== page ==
Ch.6 - Thermochemistry WorksheetSee all chapters
All Chapters
Ch.1 - Intro to General Chemistry
Ch.2 - Atoms & Elements
Ch.3 - Chemical Reactions
BONUS: Lab Techniques and Procedures
BONUS: Mathematical Operations and Functions
Ch.4 - Chemical Quantities & Aqueous Reactions
Ch.5 - Gases
Ch.6 - Thermochemistry
Ch.7 - Quantum Mechanics
Ch.8 - Periodic Properties of the Elements
Ch.9 - Bonding & Molecular Structure
Ch.10 - Molecular Shapes & Valence Bond Theory
Ch.11 - Liquids, Solids & Intermolecular Forces
Ch.12 - Solutions
Ch.13 - Chemical Kinetics
Ch.14 - Chemical Equilibrium
Ch.15 - Acid and Base Equilibrium
Ch.16 - Aqueous Equilibrium
Ch. 17 - Chemical Thermodynamics
Ch.18 - Electrochemistry
Ch.19 - Nuclear Chemistry
Ch.20 - Organic Chemistry
Ch.22 - Chemistry of the Nonmetals
Ch.23 - Transition Metals and Coordination Compounds
Sections
Internal Energy
Calorimetry
Hess's Law
Enthalpy of Formation
End of Chapter 6 Problems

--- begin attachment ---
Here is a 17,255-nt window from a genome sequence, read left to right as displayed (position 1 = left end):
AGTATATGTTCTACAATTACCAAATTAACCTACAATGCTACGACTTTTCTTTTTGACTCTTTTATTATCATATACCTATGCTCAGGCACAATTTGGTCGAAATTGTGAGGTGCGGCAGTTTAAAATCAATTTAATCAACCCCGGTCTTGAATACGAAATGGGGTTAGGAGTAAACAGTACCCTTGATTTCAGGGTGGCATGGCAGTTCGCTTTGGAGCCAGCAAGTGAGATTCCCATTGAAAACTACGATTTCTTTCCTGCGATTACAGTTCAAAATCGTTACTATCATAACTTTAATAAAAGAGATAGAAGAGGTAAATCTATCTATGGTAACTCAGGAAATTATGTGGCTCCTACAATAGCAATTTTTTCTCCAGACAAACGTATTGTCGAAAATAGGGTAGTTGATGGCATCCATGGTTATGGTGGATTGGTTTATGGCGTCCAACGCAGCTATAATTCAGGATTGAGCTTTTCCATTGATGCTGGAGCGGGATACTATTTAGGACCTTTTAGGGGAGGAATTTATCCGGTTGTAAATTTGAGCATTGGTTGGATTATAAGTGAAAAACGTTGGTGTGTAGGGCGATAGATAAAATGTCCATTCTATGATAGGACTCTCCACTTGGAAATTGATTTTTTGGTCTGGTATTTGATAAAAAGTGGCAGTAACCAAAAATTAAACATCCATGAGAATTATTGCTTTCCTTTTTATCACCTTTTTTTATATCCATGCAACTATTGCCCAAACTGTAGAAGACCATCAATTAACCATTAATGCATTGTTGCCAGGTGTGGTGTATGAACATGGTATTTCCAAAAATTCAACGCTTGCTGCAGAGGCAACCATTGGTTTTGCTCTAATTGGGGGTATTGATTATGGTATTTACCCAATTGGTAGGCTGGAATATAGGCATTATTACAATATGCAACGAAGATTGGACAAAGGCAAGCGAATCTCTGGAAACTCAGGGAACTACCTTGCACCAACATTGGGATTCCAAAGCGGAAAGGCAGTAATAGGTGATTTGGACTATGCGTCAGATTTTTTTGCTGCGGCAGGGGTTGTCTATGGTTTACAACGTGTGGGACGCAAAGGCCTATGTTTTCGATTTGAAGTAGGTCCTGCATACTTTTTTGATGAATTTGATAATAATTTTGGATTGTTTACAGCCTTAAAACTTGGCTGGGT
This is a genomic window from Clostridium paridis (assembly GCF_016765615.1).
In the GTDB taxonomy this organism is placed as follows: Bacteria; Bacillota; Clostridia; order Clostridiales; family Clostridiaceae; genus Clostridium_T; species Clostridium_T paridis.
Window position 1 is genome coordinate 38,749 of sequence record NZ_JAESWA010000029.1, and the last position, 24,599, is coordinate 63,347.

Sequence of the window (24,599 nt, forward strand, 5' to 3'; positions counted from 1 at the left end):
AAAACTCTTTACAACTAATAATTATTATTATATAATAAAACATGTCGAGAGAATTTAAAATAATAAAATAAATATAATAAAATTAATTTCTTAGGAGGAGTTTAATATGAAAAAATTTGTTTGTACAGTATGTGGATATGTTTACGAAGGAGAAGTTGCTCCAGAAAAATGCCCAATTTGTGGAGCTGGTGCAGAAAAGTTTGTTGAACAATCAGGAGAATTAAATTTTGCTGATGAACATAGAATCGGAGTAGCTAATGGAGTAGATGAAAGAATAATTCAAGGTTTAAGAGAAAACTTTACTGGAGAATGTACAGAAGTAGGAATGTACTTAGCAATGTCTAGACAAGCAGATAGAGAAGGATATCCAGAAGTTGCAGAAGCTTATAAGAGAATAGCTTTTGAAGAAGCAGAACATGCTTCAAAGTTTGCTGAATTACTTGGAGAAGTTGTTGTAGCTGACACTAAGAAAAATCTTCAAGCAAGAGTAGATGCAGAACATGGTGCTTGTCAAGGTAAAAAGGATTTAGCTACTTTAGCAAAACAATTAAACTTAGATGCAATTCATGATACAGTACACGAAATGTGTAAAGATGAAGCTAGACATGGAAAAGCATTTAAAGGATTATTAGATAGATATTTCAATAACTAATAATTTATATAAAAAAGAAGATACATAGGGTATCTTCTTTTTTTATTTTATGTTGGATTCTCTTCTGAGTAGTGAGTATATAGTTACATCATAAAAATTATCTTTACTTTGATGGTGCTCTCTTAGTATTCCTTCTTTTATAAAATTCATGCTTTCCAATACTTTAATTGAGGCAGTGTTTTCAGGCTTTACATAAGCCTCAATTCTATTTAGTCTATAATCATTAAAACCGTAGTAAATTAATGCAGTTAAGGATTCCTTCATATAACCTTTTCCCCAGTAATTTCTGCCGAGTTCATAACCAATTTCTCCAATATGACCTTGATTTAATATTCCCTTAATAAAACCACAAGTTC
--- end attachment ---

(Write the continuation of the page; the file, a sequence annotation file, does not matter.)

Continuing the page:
Additional Practice
Units of Energy
Endothermic & Exothermic Reactions
Additional Guides
Enthalpy

Solution: In the laboratory a "coffee cup " calorimeter, or constant pressure calorimeter, is frequently used to determine the specific heat of a solid, or to measure the energy of a solution phase reaction. A student heats 69.07 grams of iron to 97.56°C and then drops it into a cup containing 81.71 grams of water at 22.09°C. She measures the final temperature to be 28.09°C. The heat capacity of the calorimeter (sometimes referred to as the calorimeter constant) was determined in a separate experiment to be 1.82 J/°C. Assuming that no heat is lost to the surroundings calculate the specific heat of iron. 

Problem
In the laboratory a "coffee cup " calorimeter, or constant pressure calorimeter, is frequently used to determine the specific heat of a solid, or to measure the energy of a solution phase reaction. 

A student heats 69.07 grams of iron to 97.56°C and then drops it into a cup containing 81.71 grams of water at 22.09°C. She measures the final temperature to be 28.09°C. 

The heat capacity of the calorimeter (sometimes referred to as the calorimeter constant) was determined in a separate experiment to be 1.82 J/°C. 

Assuming that no heat is lost to the surroundings calculate the specific heat of iron.